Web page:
I live about halfway between Seattle and Tacoma, Washington. I spend a great deal more time in Seattle, though, because there always seems to be much more going on there, including my job. But I have to admit that I like the Tacoma vibe much more. It seems more laid back, albeit a little too conservative for my tastes.
Tacoma is also the home of Point Defiance Park, which includes stunning old growth trees and makes you feel as though you’re deep in the back of beyond. There’s also the Tacoma Narrows Bridge (of Galloping Gertie fame), and when you’re downtown you can barely throw a rock without shattering some very expensive and beautiful Chihuly glass. There are also untold number of museums, and public art (one of my passions) abounds.
But what I love the most about Tacoma is its gorgeous views. As you travel through the town, you keep getting stunning glimpses of Puget Sound, and Vashon Island and Mount Ranier. You also can see the Cascades Mountains and the Olympic Range. On a clear day you can get a stunning view of Glacier Peak. So in essence, you have all the convenience of a city but there’s nature everywhere you look. I’d love to live there.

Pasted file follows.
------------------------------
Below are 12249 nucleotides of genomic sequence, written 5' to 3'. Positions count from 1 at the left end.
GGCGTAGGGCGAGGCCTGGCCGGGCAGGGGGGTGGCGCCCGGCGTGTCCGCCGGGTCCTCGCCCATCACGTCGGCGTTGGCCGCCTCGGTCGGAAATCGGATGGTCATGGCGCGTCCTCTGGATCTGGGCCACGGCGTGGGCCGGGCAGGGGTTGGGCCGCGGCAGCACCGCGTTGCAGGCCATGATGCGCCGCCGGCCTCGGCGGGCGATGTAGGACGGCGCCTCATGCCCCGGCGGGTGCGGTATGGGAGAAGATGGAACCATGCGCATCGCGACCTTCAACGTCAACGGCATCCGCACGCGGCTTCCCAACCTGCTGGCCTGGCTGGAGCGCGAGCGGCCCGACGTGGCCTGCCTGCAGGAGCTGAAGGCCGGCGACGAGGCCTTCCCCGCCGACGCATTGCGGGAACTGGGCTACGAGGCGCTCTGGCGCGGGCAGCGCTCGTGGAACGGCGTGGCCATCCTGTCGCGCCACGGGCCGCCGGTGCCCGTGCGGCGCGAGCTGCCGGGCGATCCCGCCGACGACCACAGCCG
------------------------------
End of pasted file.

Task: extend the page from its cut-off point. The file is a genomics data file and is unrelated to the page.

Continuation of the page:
But there’s a dark side, too. Much of the waterfront area, and in fact, 1,000 square miles in a tricounty area, was poisoned with arsenic and lead because of the former ASARCO copper smelter in Ruston, Washington. (Ruston is a little municipality that is surrounded on three sides by Tacoma, and the fourth side is bordered by the sound.)
This smelter churned out its poison for nearly 100 years, and that poison settled into the soil. That 1,000 square miles of toxicity is now called Tacoma Smelter Plume, and you’re well advised to check out this website before buying property in the area.
Oddly enough, though, the Tacoma waterfront, one of the hardest hit areas, is actually quite gorgeous, if you don’t think too much about what’s below your feet. We visited the recently built Dune Peninsula, which is part of Point Defiance Park, and is named after a book by the author Frank Hebert who grew up here. I didn’t want to leave. (Read, also, my post about the little free libraries that we visited in the area.)
Here are some pictures of the park, including one of the old, gigantic copper smelting pots, a view through a scope of Glacier Peak, and a stunning view of Mount Rainier. What’s not to love about this superfund site? Well, I mean, besides the obvious…
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